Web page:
The world is moving to https, but that was not the reason for the move.
Initially I was happy to use whatever Digital Ocean (DO) supplied in the WordPress droplet. But as I explained in my last post, I had some problems with moving from wordpress.com to my self hosted site at DO.
In short the problem turned out to be Chrome caching sites that accepts https making my site unavailable to every visitor that has been to my site in the past including myself. It seemed like DO forced https but had not configured the droplet fully. That was not the case at all, it was configured for http, but not for https and doing that was well documented.
Had I understood that and what happened from the beginning it would have made this so much easier, but I only realized what Chrome did a couple of minutes after my troubleshooting and fixing what I thought was a half baked config. It would have saved me from spinning up about five extra droplets, reading a lot more about Apache2 than I really needed. However, I learned a lot so it was good that I mistook what happened for being something the droplet did.
To make it work I started with performing the work of the initial server setup they recommended. Most of it was things I knew I ought to do so it made sense, but the real reason was that the https-post they had referred to is as the initial step. So I followed it just to make sure I did not miss a required step.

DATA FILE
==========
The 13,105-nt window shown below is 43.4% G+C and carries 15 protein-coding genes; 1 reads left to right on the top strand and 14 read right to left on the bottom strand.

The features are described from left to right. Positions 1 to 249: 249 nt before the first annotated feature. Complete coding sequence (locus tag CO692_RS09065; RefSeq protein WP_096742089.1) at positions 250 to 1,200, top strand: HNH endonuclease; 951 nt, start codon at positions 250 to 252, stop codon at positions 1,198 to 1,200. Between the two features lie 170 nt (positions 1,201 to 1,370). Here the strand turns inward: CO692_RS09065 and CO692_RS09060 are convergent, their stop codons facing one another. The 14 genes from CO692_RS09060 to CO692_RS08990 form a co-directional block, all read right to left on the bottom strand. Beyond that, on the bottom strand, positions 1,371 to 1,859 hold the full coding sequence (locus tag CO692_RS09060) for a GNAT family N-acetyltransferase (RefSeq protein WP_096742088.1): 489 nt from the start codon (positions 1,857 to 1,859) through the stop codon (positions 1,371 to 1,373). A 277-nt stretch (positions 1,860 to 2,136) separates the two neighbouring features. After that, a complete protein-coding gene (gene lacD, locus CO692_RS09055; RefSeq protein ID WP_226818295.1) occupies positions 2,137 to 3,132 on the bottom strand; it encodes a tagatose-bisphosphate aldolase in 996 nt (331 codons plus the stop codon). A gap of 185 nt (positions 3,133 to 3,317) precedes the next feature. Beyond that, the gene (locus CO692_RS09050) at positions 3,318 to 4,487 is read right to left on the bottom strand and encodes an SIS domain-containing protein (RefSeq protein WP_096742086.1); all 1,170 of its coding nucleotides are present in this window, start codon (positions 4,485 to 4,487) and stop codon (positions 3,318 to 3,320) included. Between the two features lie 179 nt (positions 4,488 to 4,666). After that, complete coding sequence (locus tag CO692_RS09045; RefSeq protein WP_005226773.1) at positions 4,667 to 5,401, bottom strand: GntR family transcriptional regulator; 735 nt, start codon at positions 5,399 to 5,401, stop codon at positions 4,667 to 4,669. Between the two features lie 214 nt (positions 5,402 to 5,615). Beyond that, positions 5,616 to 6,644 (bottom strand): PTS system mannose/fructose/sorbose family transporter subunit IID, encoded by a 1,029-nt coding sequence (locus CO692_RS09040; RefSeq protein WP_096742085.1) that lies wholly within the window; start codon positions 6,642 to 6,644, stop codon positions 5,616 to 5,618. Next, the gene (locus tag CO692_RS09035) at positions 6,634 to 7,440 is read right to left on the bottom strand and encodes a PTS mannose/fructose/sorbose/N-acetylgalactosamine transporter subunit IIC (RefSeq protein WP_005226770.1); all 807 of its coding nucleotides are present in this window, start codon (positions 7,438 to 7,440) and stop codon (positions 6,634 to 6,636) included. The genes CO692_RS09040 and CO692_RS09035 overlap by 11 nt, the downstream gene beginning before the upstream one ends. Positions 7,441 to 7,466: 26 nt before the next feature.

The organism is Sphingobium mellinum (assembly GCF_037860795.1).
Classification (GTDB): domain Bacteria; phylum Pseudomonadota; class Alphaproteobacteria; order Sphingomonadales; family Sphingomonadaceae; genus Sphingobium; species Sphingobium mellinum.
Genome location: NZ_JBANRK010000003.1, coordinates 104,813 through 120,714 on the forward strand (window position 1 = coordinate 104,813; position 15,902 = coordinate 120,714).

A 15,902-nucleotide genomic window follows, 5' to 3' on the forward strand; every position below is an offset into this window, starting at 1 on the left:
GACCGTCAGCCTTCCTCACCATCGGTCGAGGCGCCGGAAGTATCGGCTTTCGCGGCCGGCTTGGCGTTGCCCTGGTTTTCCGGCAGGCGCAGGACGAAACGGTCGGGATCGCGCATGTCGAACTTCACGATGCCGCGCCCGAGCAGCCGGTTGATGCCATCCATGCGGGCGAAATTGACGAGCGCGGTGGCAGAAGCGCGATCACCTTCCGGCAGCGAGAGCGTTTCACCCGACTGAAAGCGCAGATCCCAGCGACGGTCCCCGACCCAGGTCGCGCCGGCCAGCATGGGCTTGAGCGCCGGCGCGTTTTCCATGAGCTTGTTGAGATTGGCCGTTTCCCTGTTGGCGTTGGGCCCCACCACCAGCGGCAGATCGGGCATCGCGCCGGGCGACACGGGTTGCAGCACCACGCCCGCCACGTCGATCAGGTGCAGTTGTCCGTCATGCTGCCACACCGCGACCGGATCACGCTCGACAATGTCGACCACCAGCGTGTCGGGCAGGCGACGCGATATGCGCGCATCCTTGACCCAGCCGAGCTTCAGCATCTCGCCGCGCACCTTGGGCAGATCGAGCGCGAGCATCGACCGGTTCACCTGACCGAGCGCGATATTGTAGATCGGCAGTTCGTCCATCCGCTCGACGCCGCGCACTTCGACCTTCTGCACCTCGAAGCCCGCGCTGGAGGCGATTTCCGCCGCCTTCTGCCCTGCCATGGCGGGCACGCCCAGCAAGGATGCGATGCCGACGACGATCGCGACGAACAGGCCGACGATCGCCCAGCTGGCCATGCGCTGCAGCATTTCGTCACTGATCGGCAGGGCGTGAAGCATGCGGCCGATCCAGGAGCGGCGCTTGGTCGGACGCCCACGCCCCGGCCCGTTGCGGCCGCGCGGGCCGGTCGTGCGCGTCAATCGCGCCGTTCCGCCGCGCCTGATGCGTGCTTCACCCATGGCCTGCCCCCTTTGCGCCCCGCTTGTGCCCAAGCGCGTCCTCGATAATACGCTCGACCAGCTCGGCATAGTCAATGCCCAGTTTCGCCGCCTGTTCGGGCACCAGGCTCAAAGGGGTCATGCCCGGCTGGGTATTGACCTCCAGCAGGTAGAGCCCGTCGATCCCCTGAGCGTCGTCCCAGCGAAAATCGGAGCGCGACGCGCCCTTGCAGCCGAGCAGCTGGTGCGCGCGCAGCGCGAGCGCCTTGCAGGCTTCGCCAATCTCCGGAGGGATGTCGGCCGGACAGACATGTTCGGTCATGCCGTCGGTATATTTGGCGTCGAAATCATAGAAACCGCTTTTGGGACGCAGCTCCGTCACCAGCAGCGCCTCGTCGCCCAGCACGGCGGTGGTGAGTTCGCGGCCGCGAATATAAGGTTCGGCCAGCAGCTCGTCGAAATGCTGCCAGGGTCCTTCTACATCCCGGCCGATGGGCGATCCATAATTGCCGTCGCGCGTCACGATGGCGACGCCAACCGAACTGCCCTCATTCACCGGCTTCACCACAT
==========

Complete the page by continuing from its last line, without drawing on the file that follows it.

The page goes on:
Then I ran four commands to make Apache load ssl and configure virtual servers for it.
cd /etc/apache2/mods-enabled ln -s ../mods-available/ssl.conf ln -s ../mods-available/ssl.load ln -s ../mods-available/socache_shmcb.load cd /etc/apache2/sites-enabled ln -s ../sites-available/default-ssl.conf
In hindsight I’ve realized that the proper way to enable modifications would have been to just do “a2enmod ssl”. However, I have not tried that in a fresh droplet so I leave that here just as a suggestion.
All that remains now is to use yet another fantastic writeup DO provides. It shows how to create a free ssl certificate using Let’s Encrypt and configure Apache to use it including how to make it renew automatically. It is easy, fast and works with no complication at all. At least it did for me.
In addition to Digital Ocean that I find extremely impressive, Let’s Encrypt is by far one of the most impressive sites I’ve found recently that I never knew existed. I recommend everyone to go there and read up on what they do and how it works.
Full disclosure: The links to Digital Ocean (DO) in this article uses my referral link. Using that I get a discount from them and so do you. I had this post planned before I happened to get a referral-id the other day, they are quite honestly one of the most impressive destinations for IT-geeks I can think of. Go check them out using my referral or just enter digitalocean.com into your favorite web browser (that link is referral free – use the other to save money).